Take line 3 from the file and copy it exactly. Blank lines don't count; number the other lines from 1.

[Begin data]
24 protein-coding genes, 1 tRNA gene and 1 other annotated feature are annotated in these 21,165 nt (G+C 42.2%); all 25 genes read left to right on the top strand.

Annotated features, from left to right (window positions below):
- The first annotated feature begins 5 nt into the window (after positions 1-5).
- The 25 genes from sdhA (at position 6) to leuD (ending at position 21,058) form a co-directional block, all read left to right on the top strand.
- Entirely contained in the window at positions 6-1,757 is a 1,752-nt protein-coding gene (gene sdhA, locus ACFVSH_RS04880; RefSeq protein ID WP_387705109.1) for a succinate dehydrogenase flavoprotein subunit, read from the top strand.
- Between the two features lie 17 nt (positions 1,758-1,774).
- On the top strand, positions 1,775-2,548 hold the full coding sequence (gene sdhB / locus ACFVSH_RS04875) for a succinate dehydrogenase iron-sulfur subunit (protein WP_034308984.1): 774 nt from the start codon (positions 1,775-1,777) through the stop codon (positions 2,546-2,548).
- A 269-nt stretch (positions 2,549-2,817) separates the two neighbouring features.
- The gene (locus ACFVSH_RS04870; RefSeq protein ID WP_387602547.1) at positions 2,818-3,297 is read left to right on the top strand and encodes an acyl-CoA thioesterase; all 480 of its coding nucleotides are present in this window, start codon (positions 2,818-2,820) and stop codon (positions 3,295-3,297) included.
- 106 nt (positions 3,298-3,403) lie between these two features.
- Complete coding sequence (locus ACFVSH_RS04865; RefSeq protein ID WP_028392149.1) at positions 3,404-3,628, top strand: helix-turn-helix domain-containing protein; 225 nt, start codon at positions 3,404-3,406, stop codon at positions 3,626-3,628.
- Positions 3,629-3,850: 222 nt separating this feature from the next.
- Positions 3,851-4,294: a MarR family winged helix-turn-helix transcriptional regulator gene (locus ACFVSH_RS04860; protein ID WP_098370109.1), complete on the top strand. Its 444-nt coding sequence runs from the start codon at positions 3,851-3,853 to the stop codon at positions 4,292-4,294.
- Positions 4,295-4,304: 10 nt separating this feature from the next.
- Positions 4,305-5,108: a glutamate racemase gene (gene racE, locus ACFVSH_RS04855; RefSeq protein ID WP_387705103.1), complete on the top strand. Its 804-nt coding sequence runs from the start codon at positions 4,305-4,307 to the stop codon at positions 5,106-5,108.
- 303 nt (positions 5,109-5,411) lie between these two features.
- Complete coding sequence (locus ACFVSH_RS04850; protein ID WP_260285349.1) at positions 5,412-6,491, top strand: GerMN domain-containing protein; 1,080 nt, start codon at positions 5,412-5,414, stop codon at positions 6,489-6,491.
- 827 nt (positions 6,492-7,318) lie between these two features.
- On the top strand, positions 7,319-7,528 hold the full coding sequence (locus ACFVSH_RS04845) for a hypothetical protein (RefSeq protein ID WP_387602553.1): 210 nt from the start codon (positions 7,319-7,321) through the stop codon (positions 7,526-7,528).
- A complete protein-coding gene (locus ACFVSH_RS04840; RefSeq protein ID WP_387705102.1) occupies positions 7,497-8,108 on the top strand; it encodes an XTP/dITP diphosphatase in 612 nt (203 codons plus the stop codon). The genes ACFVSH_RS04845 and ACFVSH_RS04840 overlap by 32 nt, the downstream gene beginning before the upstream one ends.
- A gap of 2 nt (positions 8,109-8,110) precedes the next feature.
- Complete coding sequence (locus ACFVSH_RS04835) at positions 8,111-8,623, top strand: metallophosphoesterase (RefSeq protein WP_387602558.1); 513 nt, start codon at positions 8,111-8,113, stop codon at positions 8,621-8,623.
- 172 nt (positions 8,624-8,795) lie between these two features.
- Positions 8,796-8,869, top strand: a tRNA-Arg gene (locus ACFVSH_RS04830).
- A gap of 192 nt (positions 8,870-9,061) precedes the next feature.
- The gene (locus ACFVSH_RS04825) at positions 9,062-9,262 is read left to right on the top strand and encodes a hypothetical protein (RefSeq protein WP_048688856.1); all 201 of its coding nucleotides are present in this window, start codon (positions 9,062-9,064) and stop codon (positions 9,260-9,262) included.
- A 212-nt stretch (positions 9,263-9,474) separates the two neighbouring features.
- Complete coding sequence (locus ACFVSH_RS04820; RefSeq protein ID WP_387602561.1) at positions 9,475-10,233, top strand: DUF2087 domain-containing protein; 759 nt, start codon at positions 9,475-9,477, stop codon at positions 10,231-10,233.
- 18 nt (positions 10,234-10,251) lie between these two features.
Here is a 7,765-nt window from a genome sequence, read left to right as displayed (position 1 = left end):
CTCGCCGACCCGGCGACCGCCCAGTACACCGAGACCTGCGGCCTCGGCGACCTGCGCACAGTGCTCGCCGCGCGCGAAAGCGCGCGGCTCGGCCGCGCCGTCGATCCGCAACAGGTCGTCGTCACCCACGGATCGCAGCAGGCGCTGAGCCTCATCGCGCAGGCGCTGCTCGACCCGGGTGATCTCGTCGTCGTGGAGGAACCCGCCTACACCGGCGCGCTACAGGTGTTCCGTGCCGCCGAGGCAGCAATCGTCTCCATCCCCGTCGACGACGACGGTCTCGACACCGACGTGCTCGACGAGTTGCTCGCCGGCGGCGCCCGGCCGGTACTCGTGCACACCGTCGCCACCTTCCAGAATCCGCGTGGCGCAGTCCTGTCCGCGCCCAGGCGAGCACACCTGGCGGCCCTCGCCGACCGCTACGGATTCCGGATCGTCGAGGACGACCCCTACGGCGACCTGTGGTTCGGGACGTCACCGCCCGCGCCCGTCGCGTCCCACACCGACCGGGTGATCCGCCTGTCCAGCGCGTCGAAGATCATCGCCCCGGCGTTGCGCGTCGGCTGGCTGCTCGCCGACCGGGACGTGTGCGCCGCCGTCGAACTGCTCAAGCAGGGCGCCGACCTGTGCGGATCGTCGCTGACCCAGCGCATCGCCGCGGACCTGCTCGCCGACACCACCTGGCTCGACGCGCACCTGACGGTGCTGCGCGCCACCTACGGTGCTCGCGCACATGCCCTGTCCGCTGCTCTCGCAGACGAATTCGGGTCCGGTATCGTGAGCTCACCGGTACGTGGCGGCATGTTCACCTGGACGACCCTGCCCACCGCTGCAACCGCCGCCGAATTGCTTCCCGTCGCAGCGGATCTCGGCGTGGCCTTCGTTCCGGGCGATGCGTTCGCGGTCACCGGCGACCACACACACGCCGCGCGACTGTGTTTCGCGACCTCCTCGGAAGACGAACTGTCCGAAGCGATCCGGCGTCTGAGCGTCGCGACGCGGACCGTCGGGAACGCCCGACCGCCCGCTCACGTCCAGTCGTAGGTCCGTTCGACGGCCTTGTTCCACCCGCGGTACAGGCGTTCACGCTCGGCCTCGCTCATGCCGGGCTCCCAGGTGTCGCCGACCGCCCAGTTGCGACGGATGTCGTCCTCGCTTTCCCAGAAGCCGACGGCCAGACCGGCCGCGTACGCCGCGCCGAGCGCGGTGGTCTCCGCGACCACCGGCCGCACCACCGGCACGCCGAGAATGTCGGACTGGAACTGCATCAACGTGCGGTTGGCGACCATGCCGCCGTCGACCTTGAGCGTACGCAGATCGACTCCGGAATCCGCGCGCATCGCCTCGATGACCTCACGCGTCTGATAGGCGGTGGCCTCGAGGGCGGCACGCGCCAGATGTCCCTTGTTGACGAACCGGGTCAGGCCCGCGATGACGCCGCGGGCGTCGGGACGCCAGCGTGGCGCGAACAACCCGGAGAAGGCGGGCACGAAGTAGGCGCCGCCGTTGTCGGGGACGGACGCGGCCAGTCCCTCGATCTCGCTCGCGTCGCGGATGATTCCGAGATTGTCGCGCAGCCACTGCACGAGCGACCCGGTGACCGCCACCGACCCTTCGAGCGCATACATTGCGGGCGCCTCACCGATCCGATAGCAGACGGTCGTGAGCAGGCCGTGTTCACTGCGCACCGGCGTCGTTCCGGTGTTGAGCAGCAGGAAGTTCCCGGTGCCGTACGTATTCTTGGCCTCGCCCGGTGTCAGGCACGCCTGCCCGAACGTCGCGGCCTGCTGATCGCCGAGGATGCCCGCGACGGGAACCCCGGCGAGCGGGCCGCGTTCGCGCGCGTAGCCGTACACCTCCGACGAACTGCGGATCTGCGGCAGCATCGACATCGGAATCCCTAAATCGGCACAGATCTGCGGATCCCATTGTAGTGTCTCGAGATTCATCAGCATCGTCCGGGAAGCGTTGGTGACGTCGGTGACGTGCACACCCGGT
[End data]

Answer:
- The first annotated feature begins 5 nt into the window (after positions 1-5).